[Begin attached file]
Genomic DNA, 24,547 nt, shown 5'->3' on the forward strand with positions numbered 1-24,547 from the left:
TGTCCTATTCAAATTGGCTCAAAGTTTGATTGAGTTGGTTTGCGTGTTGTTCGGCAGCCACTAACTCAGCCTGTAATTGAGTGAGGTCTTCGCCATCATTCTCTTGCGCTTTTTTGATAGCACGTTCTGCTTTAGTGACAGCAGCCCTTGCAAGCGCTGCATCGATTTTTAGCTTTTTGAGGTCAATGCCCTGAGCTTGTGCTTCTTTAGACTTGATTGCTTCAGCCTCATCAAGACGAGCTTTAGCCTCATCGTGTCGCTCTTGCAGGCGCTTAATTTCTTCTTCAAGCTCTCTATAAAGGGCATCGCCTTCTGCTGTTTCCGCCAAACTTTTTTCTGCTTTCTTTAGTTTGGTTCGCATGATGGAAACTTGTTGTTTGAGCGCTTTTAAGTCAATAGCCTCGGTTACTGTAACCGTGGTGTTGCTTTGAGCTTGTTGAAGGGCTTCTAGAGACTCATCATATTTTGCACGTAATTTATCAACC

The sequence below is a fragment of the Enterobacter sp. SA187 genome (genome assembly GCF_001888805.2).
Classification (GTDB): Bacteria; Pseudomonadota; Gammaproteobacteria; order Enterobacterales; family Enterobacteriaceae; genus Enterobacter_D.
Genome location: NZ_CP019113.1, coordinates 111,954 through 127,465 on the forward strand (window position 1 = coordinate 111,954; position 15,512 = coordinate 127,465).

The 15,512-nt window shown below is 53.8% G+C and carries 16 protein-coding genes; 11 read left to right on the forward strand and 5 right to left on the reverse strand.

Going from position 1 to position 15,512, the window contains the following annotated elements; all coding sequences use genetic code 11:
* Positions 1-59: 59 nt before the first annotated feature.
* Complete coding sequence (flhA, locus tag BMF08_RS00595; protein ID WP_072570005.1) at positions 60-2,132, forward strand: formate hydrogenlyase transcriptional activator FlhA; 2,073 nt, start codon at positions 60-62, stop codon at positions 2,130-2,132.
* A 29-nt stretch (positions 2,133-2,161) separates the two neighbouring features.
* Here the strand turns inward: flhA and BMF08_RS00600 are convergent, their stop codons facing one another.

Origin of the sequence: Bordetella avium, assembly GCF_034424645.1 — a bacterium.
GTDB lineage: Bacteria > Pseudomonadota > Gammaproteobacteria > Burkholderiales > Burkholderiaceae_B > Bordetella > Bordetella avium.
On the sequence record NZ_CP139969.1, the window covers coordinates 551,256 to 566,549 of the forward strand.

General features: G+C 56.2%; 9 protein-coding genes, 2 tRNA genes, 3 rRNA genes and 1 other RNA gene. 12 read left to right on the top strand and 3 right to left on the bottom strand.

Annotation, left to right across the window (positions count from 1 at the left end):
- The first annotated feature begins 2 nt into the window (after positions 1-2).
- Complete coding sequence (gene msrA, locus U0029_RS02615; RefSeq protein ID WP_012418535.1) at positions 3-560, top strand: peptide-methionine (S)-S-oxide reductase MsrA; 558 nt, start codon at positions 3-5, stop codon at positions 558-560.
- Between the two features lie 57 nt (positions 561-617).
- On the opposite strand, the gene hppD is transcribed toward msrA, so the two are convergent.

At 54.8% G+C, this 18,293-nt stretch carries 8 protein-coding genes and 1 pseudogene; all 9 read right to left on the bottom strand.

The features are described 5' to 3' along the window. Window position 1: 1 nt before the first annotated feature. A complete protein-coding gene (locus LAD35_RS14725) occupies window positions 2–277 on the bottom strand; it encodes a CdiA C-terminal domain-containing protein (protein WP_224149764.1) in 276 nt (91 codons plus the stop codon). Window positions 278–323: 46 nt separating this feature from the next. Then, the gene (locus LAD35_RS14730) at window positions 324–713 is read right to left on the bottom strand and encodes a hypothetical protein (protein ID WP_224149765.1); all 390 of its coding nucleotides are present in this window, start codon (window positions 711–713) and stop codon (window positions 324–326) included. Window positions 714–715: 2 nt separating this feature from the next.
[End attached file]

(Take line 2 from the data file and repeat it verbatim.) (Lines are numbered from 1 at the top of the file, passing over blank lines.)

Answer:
TGTCCTATTCAAATTGGCTCAAAGTTTGATTGAGTTGGTTTGCGTGTTGTTCGGCAGCCACTAACTCAGCCTGTAATTGAGTGAGGTCTTCGCCATCATTCTCTTGCGCTTTTTTGATAGCACGTTCTGCTTTAGTGACAGCAGCCCTTGCAAGCGCTGCATCGATTTTTAGCTTTTTGAGGTCAATGCCCTGAGCTTGTGCTTCTTTAGACTTGATTGCTTCAGCCTCATCAAGACGAGCTTTAGCCTCATCGTGTCGCTCTTGCAGGCGCTTAATTTCTTCTTCAAGCTCTCTATAAAGGGCATCGCCTTCTGCTGTTTCCGCCAAACTTTTTTCTGCTTTCTTTAGTTTGGTTCGCATGATGGAAACTTGTTGTTTGAGCGCTTTTAAGTCAATAGCCTCGGTTACTGTAACCGTGGTGTTGCTTTGAGCTTGTTGAAGGGCTTCTAGAGACTCATCATATTTTGCACGTAATTTATCAACC